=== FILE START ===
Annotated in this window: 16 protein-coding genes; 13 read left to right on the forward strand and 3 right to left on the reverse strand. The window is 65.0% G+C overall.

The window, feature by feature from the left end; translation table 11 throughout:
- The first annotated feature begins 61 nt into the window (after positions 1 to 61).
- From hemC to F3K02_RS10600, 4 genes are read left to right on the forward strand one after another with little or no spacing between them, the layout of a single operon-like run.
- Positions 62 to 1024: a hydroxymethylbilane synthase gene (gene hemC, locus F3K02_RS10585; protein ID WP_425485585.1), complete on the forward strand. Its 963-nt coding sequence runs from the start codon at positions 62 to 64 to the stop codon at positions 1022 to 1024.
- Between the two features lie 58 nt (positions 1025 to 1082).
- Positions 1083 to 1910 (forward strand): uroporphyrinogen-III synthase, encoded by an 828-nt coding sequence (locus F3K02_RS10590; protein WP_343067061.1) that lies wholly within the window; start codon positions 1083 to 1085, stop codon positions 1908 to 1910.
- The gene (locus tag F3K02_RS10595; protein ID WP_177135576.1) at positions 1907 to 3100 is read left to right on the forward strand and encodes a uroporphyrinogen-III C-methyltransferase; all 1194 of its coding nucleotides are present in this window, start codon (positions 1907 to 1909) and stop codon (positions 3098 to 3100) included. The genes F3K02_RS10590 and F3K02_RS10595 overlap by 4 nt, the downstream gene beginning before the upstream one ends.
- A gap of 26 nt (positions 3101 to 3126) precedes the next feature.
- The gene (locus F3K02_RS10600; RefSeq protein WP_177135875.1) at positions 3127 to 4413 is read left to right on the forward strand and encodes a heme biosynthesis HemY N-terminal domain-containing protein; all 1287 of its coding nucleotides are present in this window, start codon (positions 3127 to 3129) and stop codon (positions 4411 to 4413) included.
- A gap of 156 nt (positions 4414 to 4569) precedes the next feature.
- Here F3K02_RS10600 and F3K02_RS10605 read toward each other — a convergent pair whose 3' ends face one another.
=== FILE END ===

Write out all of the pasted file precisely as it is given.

Annotated in this window: 16 protein-coding genes; 13 read left to right on the forward strand and 3 right to left on the reverse strand. The window is 65.0% G+C overall.

The window, feature by feature from the left end; translation table 11 throughout:
- The first annotated feature begins 61 nt into the window (after positions 1 to 61).
- From hemC to F3K02_RS10600, 4 genes are read left to right on the forward strand one after another with little or no spacing between them, the layout of a single operon-like run.
- Positions 62 to 1024: a hydroxymethylbilane synthase gene (gene hemC, locus F3K02_RS10585; protein ID WP_425485585.1), complete on the forward strand. Its 963-nt coding sequence runs from the start codon at positions 62 to 64 to the stop codon at positions 1022 to 1024.
- Between the two features lie 58 nt (positions 1025 to 1082).
- Positions 1083 to 1910 (forward strand): uroporphyrinogen-III synthase, encoded by an 828-nt coding sequence (locus F3K02_RS10590; protein WP_343067061.1) that lies wholly within the window; start codon positions 1083 to 1085, stop codon positions 1908 to 1910.
- The gene (locus tag F3K02_RS10595; protein ID WP_177135576.1) at positions 1907 to 3100 is read left to right on the forward strand and encodes a uroporphyrinogen-III C-methyltransferase; all 1194 of its coding nucleotides are present in this window, start codon (positions 1907 to 1909) and stop codon (positions 3098 to 3100) included. The genes F3K02_RS10590 and F3K02_RS10595 overlap by 4 nt, the downstream gene beginning before the upstream one ends.
- A gap of 26 nt (positions 3101 to 3126) precedes the next feature.
- The gene (locus F3K02_RS10600; RefSeq protein WP_177135875.1) at positions 3127 to 4413 is read left to right on the forward strand and encodes a heme biosynthesis HemY N-terminal domain-containing protein; all 1287 of its coding nucleotides are present in this window, start codon (positions 3127 to 3129) and stop codon (positions 4411 to 4413) included.
- A gap of 156 nt (positions 4414 to 4569) precedes the next feature.
- Here F3K02_RS10600 and F3K02_RS10605 read toward each other — a convergent pair whose 3' ends face one another.